This is Captain Thomas Chapman and I’m happy to report it has been a very productive Fall fishing season in Myrtle Beach, South Carolina. Bull Redfish are the primary target during September and October. Most of our fishing occurs south of Myrtle Beach and I concentrate most of my fishing efforts near Pawleys Island and Georgetown where the redfish population seems to be very healthy.
While cut mullet is always a staple for the breeder fish, I prefer to cast artificial lures, such as the Z-Man Swimmerz and Mag Swimz. These are tough baits that can handle multiple big redfish to the boat. I like to “run and gun” the beaches this time of year, looking for signs of life(diving birds, schools of baitfish, tidelines, etc), and when we locate these large schools of redfish, casting artificial lures is the most effective.
The trout fishing got off to a slow start, but seems to be back in full swing in the Myrtle Beach area. Murrells Inlet, Pawleys Island, Little River and Winyah Bay have all been fishing really well. While most trout average 2.5-2lbs, we’ve been seeing a few fish over 5lbs come over the rail. I prefer to release these larger fish since they are the breeders. Most of my productive trout fishing spots are around current rips and oyster points, casting soft paddle tails with 1/4 oz jig head and slowly bumping them along the bottom. As the temperature drops, slower retrieval seems to be the most productive. Early in the morning, I like to work grass edges with topwater plugs, such as the Heddon Super Spook Jr. They are a perfect size for these predatory fish.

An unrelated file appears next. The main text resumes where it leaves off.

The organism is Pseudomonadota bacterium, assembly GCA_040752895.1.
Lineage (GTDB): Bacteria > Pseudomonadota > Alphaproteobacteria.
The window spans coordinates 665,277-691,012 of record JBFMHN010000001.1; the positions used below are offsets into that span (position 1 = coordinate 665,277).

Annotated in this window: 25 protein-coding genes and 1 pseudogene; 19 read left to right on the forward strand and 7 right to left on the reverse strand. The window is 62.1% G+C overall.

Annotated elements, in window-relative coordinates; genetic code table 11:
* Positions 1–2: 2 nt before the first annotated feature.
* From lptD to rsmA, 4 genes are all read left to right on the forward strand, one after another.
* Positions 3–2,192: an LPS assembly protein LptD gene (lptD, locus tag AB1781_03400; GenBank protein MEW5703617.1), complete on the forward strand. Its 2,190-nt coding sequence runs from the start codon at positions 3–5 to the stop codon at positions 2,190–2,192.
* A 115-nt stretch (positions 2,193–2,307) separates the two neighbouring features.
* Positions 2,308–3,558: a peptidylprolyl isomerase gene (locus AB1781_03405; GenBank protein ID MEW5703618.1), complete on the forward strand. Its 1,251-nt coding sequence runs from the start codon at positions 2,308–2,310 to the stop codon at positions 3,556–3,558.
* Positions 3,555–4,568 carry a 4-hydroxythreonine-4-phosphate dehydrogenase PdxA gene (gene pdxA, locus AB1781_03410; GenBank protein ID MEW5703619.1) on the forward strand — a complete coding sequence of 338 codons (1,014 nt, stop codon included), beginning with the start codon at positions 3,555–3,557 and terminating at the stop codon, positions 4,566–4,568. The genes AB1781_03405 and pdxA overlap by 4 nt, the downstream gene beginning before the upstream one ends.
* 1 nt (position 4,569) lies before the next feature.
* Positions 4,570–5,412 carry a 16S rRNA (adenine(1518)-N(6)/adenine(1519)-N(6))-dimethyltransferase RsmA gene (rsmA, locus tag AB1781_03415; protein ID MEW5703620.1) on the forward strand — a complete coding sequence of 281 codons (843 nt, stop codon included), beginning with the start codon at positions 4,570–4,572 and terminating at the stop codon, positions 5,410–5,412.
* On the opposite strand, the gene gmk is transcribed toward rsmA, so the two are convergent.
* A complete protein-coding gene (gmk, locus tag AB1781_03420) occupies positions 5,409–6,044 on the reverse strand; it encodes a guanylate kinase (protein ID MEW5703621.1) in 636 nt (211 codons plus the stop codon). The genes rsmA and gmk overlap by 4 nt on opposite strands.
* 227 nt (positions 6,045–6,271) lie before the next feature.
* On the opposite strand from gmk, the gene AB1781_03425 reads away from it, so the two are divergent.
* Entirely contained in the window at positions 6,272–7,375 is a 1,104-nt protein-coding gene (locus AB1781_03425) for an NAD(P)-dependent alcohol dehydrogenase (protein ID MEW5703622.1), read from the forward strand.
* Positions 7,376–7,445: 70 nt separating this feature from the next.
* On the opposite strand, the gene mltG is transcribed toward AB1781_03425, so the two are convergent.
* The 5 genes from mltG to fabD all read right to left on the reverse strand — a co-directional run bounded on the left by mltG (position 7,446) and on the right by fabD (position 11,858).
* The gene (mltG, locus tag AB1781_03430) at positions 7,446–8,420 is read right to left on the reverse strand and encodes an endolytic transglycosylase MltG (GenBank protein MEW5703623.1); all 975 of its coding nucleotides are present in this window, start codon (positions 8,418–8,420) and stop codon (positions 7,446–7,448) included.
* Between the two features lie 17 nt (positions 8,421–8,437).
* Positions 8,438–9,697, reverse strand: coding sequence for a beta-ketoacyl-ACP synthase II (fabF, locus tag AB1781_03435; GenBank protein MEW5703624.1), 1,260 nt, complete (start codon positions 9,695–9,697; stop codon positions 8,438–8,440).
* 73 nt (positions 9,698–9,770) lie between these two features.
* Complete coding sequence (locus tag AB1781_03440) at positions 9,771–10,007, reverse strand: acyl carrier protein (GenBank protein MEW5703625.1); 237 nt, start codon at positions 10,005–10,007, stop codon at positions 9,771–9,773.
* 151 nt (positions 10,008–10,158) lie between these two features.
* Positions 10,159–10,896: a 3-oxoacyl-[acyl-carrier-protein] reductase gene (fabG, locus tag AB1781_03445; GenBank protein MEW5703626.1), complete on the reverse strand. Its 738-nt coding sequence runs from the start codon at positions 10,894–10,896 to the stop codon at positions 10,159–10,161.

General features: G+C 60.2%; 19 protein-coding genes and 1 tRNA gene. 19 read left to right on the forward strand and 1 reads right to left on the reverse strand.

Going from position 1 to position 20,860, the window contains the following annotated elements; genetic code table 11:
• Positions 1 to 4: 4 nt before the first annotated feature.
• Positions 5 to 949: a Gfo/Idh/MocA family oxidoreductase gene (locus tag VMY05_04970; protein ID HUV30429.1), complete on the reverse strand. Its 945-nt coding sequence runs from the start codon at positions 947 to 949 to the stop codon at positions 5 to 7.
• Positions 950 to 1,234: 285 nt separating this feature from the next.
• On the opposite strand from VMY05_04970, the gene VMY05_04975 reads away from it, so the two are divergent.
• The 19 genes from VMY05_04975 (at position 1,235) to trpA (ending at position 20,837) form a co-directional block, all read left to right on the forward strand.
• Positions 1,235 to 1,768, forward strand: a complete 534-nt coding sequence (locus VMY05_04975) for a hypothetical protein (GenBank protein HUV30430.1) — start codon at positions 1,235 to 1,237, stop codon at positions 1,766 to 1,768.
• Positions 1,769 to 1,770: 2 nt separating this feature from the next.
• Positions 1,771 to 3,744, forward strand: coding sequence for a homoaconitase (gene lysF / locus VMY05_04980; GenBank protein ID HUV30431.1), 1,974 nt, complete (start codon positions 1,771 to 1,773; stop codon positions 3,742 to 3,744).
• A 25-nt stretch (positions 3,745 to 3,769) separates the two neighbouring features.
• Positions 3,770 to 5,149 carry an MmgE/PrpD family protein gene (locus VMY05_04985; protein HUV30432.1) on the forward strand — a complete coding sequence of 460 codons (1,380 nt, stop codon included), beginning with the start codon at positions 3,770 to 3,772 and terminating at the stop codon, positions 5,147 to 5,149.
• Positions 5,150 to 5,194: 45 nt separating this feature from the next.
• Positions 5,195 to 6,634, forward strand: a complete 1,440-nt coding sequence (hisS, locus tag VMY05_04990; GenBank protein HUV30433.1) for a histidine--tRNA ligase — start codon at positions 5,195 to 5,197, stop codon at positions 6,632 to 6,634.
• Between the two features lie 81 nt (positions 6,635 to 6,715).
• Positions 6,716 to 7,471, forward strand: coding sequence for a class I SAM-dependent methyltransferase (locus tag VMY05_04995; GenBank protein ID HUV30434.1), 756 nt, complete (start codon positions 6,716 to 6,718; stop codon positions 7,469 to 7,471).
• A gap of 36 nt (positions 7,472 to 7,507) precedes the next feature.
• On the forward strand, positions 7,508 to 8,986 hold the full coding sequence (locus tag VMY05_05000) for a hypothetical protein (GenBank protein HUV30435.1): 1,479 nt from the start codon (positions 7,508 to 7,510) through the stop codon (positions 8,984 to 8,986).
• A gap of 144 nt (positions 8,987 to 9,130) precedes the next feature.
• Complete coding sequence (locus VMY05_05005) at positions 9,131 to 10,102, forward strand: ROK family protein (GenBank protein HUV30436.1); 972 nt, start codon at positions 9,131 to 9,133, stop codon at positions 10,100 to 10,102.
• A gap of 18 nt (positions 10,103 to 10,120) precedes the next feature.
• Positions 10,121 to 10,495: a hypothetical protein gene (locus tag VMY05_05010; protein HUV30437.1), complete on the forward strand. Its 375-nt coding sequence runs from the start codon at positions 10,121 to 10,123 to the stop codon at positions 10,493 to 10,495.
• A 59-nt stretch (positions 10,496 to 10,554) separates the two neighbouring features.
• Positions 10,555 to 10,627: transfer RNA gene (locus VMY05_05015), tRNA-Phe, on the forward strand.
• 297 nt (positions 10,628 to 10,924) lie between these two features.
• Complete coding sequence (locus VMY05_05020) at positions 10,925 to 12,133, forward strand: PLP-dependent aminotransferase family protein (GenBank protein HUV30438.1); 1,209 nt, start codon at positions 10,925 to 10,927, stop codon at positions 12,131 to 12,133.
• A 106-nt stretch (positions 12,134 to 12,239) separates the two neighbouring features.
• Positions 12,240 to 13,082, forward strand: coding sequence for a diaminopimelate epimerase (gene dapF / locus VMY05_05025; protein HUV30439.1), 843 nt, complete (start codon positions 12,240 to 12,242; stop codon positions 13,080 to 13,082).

Fly fishing has been excellent in the Myrtle Beach area. With a relatively dry fall, the water has been extremely clear. However the redfish get spooky in clearer water and longer casts and lighter tippet are paramount in getting these fish to eat. The redfish have been gathering in creek mouths, ditches, and large mud flats. Most of the redfish in the creek are feeding on shrimp and small crabs. I like to fish shrimp patterns in natural and black patterns. Sight fishing for redfish in shallow water is my passion, and I hope to share that with you in the near future.
-Capt Thomas Chapman